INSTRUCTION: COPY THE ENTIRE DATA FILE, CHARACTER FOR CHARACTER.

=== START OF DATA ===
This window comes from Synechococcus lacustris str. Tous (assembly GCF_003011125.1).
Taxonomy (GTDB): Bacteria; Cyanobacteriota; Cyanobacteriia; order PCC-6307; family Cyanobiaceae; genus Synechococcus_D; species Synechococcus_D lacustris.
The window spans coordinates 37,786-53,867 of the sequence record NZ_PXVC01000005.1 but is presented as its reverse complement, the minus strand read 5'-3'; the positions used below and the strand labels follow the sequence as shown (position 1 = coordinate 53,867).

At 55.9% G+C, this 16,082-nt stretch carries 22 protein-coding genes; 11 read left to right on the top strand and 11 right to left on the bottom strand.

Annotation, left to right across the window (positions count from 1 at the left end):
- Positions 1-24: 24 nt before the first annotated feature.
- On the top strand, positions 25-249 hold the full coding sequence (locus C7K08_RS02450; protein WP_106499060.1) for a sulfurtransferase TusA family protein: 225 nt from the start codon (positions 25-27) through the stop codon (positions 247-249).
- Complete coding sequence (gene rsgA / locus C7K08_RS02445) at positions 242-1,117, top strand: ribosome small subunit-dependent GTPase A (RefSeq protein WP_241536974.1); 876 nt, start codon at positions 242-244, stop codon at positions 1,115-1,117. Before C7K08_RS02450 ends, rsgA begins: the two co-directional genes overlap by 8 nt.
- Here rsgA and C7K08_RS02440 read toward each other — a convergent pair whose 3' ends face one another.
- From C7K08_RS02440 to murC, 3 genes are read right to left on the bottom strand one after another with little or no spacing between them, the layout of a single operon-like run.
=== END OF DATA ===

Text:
This window comes from Synechococcus lacustris str. Tous (assembly GCF_003011125.1).
Taxonomy (GTDB): Bacteria; Cyanobacteriota; Cyanobacteriia; order PCC-6307; family Cyanobiaceae; genus Synechococcus_D; species Synechococcus_D lacustris.
The window spans coordinates 37,786-53,867 of the sequence record NZ_PXVC01000005.1 but is presented as its reverse complement, the minus strand read 5'-3'; the positions used below and the strand labels follow the sequence as shown (position 1 = coordinate 53,867).

At 55.9% G+C, this 16,082-nt stretch carries 22 protein-coding genes; 11 read left to right on the top strand and 11 right to left on the bottom strand.

Annotation, left to right across the window (positions count from 1 at the left end):
- Positions 1-24: 24 nt before the first annotated feature.
- On the top strand, positions 25-249 hold the full coding sequence (locus C7K08_RS02450; protein WP_106499060.1) for a sulfurtransferase TusA family protein: 225 nt from the start codon (positions 25-27) through the stop codon (positions 247-249).
- Complete coding sequence (gene rsgA / locus C7K08_RS02445) at positions 242-1,117, top strand: ribosome small subunit-dependent GTPase A (RefSeq protein WP_241536974.1); 876 nt, start codon at positions 242-244, stop codon at positions 1,115-1,117. Before C7K08_RS02450 ends, rsgA begins: the two co-directional genes overlap by 8 nt.
- Here rsgA and C7K08_RS02440 read toward each other — a convergent pair whose 3' ends face one another.
- From C7K08_RS02440 to murC, 3 genes are read right to left on the bottom strand one after another with little or no spacing between them, the layout of a single operon-like run.